The expected rise in oil prices, boosted by Saudi Arabia’s prolonged voluntary production cuts, is prompting non-OPEC producers to increase their output, enabling global oil production to continue growing in 2023 and 2024.
US Oil Production Growth: EIA Forecasts and Trends
the U.S. Energy Information Administration declared on August 8. The United States, which is expected to exceed 12.9 million b/d of monthly crude production for the first time at the end of 2023, will lead production, said the EIA in its August Short-Term Energy Outlook. The agency raised its outlook for US oil production in 2023 by 200,000 b/d to 12.76 million b/d, and expects production growth to continue in 2024, taking US crude output to 13.09 million b/d, up 240,000 b/d on last month’s estimate.
Both would be annual records for domestic oil production, which, according to EIA Administrator Joe DeCarolis, was “boosted by rising oil prices and short-term well productivity.”
Production growth is expected to decline in the U.S. as well-level productivity growth slows, but higher oil prices should support increased oil rig activity in 2024, EIA said. It forecasts a recovery in US oil production in the second half of 2024, to approach 13.4 million b/d by the end of this year.
Other non-OPEC producers with strong expected production growth include Brazil, as it increases production from floating production, storage and offloading vessels, as well as Canada, Guyana and Norway. Together, non-OPEC producers are expected to increase production by 2.1 million b/d in 2023 and 1.2 million b/d in 2024.
Impact of oil production cuts
This offsets production cuts by the OPEC+ alliance, and the EIA forecasts that global oil production will increase by 1.4 million b/d in 2023 and 1.7 million b/d in 2024. Earlier this month, Saudi Arabia extended its voluntary 1 million b/d oil production cut until September, in addition to some 1.2 million b/d of collective OPEC+ voluntary production cuts that have been in force since May. And Russia said it would cut oil exports by 300,000 b/d in September, following a 500,000 b/d cut in August.
“Despite production cuts extending to 2024, OPEC crude oil production is likely to increase in 2024 by an average of 0.6 million b/d,” said EIA.
“Higher production targets for the United Arab Emirates in 2024 and increased production from Iran and Venezuela will drive this increase.”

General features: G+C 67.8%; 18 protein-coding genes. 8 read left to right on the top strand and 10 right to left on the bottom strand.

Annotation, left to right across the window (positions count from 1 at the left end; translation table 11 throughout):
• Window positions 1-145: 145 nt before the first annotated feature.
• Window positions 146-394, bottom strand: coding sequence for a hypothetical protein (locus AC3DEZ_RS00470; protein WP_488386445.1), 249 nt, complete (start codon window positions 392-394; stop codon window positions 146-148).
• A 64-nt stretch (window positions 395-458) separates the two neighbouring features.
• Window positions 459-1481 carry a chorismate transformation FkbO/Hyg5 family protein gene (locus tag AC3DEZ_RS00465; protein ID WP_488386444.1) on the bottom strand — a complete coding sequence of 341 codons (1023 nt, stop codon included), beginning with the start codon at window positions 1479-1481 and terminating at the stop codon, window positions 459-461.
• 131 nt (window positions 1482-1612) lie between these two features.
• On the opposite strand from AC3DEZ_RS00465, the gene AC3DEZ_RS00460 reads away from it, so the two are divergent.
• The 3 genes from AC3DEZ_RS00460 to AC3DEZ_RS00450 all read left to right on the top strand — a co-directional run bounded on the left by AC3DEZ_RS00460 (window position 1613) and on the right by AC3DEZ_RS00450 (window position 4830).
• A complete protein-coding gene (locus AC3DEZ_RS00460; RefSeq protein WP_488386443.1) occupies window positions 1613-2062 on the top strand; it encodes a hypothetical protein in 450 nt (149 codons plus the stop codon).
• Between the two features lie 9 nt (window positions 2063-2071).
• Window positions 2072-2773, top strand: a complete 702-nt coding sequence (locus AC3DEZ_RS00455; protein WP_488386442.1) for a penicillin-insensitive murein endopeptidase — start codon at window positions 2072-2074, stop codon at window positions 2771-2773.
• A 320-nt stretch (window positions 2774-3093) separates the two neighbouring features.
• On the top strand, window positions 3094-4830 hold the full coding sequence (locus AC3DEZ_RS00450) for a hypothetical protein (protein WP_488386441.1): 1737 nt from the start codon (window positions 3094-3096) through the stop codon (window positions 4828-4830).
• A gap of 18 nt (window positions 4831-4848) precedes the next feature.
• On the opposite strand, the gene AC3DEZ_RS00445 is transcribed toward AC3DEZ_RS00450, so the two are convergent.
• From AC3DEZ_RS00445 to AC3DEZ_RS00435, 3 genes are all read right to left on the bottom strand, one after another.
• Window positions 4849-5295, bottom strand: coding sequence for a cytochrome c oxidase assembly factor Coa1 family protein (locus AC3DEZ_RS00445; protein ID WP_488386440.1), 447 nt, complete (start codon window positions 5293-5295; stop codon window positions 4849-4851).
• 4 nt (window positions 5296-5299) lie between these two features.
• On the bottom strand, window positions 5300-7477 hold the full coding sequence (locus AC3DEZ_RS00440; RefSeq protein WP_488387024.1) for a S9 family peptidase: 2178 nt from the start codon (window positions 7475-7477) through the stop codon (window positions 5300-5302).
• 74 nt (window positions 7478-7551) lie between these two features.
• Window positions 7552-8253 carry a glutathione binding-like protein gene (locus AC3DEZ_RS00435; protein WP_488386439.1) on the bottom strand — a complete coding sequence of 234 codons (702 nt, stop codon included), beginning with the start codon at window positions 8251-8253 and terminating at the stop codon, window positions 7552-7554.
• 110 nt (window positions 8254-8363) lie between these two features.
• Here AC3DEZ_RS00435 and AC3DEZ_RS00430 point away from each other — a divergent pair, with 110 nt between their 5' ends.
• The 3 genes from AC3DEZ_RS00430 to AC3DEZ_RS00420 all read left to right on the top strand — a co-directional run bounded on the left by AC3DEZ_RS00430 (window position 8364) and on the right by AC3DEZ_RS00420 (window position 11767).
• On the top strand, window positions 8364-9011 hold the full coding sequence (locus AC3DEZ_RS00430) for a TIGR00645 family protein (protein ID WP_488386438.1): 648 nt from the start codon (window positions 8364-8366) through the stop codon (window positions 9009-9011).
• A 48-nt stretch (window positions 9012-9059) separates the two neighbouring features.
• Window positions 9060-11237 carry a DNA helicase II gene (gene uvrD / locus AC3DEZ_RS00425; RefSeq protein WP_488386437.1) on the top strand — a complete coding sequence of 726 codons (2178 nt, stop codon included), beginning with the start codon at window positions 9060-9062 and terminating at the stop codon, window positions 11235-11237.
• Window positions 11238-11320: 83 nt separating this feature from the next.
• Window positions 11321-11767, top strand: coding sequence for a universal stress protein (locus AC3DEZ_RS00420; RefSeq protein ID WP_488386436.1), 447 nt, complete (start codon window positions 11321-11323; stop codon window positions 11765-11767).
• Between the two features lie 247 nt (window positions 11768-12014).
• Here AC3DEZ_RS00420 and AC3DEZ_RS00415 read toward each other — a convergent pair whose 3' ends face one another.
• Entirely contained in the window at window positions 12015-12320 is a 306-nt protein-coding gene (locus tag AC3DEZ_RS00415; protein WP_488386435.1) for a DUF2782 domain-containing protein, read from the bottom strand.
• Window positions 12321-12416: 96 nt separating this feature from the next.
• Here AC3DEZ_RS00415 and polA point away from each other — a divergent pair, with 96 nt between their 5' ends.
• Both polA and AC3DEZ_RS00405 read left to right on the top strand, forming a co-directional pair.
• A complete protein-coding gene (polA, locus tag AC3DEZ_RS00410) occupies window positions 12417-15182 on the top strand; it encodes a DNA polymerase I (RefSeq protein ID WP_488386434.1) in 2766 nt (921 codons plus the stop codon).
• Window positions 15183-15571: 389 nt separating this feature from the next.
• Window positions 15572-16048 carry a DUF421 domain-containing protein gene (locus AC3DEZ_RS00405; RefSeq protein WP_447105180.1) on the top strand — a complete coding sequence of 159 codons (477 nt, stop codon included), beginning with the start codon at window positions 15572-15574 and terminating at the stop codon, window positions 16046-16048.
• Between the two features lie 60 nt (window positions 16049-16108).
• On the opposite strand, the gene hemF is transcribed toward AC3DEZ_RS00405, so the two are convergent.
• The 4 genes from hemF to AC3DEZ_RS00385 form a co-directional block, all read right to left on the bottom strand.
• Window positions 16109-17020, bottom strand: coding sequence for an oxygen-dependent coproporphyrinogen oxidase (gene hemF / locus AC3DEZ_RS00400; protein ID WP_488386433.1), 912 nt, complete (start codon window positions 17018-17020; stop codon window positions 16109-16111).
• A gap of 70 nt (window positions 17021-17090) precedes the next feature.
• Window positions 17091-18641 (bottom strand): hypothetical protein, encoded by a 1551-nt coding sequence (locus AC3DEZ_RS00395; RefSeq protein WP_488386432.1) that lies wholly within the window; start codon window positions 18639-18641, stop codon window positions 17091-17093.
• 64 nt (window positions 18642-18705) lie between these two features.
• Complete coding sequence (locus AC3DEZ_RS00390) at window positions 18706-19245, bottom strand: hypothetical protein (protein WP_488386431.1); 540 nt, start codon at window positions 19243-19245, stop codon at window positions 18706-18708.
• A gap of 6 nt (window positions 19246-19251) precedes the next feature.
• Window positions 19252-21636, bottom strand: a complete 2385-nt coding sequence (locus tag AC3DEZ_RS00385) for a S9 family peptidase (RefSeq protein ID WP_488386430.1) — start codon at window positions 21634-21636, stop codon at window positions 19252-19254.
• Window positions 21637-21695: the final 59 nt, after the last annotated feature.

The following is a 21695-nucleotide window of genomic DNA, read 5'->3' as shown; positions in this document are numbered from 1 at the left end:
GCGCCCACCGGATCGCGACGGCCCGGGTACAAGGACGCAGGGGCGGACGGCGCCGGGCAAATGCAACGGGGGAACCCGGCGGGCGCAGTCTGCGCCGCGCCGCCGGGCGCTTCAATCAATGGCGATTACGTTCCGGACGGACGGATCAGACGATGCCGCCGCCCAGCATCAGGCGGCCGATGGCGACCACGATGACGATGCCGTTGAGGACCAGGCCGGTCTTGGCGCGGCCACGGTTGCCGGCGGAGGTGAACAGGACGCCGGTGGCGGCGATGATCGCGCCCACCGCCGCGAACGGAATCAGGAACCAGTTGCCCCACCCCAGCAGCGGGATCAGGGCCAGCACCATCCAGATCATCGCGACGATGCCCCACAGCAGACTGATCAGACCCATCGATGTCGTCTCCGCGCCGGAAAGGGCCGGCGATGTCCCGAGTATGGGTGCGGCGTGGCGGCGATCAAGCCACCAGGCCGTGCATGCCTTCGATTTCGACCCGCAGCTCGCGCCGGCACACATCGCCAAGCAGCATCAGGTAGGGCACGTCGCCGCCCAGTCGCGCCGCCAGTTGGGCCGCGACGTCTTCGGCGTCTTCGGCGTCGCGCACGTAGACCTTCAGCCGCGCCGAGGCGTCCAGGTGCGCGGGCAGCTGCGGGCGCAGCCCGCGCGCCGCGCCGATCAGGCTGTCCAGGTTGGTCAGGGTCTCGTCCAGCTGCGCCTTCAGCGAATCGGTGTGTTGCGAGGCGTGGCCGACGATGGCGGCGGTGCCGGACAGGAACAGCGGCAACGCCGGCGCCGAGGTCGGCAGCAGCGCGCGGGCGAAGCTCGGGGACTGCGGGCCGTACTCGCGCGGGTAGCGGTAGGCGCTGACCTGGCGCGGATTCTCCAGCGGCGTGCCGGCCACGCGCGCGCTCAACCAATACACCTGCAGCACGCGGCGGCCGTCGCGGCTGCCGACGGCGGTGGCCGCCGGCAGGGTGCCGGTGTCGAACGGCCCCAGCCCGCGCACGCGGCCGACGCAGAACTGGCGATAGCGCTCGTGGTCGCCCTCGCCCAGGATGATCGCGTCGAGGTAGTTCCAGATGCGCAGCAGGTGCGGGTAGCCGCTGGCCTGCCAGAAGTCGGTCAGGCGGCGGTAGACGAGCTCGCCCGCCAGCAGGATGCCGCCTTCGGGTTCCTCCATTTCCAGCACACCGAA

The agency raised its global oil demand outlook by 30,000 b/d for 2023 to 101.19 million b/d, while keeping its 2024 estimate unchanged at 102.8 million b/d. EIA forecasts that rising demand, combined with OPEC production cuts, will encourage the transition from global oil inventories to inventory drawdowns in the second half of this year, supporting global oil prices. Reflecting its expectations of tighter balances on world oil markets, the EIA has raised its 2023 forecast for Brent crude from $3.28 to $82.62/bbl, and its 2024 outlook from $2.97 to $86.48.
The agency estimates that Brent prices will rise to around $88/b at year-end and remain at this level until the first quarter of 2024 before falling in the second quarter “as supply growth leads to some replenishment of global oil stocks later in 2024.”
Impact of Refinery Shutdowns: Variation in Gasoline and Diesel Prices
Similarly, the Board forecast that WTI crude would average $77.79/b in 2023, up $3.36 on last month’s estimate for the year, while it raised its forecast for 2024 by $2.97 to $81.48/b. Retail gasoline prices are expected to average $3.56/gal this year, up 16 cents on the previous estimate. The EIA forecasts that gasoline prices will fall to an average of $3.45/gal in 2024, an increase of 11 cents on last month’s estimate.
The EIA’s rise in forecast gasoline prices was triggered by a series of unplanned refinery shutdowns this summer, including a reformer failure at Marathon’s Galveston Bay refinery and fluid catalytic cracking unit outages at Phillips 66’s Bayway refinery and ExxonMobil’s Baton Rouge refinery.
“Numerous outages have affected secondary conversion units, reducing the relative gasoline yields of these facilities,” said EIA.
“Lower gasoline production and net gasoline imports are contributing to lower total gasoline inventories in our forecast, which are now expected to remain near the five-year low (2018-2022) until the end of our forecast.”
The Agency also raised its expectations for retail diesel prices, taking the fuel to $4.17/gal this year, up 21 cents on the previous estimate, and to $3.94/gal in 2024, up 10 cents on the July estimate.